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A possible recession in the US economy has led to a change in the language and direction of the monetary policy of major central banks around the world. The signals emitted by the global economy produced a risk scenario that was reflected in the purchase of safe-haven assets.
After registering USD 20.1 billion in 2017, the current account deficit increased to USD 22.0 billion in 2018.
This week’s risk sentiment was eroded by today’s announcement from China of retaliatory tariffs on another $75b worth of U.S. goods. Global stocks recovered from the drop of last week as strong U.S. retail earnings and hopes of a more stable government in Italy outweighed the escalation of trade tensions.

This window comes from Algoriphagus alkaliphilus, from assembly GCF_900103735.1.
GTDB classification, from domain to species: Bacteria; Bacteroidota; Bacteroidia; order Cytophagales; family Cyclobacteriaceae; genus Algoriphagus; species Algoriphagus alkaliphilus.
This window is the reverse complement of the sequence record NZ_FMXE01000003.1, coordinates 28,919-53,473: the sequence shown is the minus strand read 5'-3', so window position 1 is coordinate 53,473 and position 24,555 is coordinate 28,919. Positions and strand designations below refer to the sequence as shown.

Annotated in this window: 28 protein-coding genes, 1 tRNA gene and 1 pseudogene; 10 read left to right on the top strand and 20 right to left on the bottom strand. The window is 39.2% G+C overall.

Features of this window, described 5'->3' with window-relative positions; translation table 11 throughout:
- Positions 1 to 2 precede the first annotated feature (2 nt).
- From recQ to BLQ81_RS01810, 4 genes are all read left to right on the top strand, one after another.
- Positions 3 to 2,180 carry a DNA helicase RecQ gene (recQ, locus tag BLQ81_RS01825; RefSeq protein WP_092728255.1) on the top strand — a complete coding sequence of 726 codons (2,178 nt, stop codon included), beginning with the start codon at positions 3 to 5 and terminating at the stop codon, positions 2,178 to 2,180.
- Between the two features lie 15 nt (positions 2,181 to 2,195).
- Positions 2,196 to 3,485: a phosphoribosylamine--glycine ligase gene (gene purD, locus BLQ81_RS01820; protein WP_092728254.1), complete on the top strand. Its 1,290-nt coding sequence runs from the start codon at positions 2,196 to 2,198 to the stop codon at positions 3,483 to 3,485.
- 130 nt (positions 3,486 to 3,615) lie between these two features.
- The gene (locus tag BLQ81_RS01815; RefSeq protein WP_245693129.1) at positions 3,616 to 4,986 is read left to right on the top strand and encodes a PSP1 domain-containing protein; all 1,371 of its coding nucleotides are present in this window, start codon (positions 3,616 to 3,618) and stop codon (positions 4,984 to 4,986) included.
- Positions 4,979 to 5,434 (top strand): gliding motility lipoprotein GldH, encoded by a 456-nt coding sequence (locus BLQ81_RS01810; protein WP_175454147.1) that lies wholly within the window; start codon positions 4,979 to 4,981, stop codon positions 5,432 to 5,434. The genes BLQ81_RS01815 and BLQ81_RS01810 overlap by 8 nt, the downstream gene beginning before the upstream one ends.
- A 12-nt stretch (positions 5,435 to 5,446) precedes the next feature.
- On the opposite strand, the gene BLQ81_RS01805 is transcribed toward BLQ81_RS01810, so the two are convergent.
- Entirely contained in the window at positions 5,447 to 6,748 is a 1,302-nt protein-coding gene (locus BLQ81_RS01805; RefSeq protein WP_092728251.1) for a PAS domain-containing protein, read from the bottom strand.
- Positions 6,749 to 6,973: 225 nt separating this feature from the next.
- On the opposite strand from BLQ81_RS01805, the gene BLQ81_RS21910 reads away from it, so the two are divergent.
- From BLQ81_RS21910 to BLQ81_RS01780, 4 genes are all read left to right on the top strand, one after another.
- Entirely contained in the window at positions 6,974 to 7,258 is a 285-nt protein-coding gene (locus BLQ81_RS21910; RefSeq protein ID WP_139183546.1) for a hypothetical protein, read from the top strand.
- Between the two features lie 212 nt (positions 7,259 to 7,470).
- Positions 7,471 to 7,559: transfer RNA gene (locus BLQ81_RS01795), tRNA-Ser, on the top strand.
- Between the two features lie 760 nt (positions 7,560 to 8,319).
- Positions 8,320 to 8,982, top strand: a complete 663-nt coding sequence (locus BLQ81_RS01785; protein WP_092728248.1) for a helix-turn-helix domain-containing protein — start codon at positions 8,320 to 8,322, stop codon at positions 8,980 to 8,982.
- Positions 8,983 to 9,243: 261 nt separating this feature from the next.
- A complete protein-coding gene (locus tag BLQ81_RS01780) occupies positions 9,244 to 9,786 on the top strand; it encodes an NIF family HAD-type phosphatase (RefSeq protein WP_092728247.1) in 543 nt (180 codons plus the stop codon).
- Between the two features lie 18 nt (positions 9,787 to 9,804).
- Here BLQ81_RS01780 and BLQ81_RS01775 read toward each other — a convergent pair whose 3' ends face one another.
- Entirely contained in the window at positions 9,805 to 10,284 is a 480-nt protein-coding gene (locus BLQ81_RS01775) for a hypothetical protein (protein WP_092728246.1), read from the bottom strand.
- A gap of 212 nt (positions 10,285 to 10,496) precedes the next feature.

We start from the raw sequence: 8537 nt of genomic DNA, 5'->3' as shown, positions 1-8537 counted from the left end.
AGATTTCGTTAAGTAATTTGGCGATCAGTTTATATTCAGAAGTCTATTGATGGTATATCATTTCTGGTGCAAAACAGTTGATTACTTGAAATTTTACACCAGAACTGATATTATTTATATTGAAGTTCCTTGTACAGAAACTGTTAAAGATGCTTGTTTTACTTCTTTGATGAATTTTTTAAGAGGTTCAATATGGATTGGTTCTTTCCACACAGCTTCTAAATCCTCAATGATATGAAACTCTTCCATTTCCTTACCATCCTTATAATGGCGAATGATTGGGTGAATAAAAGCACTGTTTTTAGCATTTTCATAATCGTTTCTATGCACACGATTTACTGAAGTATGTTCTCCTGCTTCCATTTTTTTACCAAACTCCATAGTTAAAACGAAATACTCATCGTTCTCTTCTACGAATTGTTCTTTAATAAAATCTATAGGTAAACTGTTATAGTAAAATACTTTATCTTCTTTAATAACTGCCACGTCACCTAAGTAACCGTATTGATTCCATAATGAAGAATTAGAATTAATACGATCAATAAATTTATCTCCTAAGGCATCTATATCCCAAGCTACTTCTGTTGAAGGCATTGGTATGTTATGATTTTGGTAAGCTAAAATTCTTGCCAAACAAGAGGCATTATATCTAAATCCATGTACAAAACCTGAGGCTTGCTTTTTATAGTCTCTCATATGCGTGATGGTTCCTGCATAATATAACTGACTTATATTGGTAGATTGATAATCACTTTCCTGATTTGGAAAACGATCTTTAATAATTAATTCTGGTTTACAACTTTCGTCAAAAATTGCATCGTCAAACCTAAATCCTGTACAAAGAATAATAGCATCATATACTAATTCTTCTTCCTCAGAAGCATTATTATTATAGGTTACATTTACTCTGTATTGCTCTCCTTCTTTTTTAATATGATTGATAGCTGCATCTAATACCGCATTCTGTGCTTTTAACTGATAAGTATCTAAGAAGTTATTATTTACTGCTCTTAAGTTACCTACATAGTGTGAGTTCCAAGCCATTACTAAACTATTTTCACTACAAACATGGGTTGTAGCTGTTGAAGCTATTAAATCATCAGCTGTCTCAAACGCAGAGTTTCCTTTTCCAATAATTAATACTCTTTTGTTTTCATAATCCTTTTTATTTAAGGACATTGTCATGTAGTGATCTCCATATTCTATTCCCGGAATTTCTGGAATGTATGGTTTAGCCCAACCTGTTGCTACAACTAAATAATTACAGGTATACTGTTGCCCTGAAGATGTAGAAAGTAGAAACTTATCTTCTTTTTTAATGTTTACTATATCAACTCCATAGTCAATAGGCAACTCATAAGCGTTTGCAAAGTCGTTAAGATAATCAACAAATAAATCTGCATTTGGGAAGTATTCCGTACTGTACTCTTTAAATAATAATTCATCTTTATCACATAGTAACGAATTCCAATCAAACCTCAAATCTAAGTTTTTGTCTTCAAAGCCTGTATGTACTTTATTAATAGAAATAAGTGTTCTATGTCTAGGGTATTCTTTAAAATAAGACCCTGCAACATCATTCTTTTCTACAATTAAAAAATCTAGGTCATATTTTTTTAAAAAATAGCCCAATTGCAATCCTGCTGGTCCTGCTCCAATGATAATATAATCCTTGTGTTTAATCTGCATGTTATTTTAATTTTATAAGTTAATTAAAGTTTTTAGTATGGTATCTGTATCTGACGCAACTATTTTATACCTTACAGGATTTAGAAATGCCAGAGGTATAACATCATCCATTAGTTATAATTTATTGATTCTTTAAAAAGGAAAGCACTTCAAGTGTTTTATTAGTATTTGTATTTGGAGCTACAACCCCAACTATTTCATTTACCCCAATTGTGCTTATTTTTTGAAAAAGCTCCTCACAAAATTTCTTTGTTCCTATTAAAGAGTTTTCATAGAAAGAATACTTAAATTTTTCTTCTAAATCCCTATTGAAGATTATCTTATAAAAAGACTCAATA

Yesterday’s risk appetite was hurt by the volatility in the financial markets amid concerns over global economic weakness and renewed U.S.-China trade tensions. All eyes will be on Powell’s speech tomorrow at the Jackson Hole gathering as markets look for hints on monetary policy.
Despite the reduced fiscal space, we consider it desirable to boost private consumption and, by the same token, aggregate demand by reducing the target for the 2019 primary balance to 0.5% of GDP.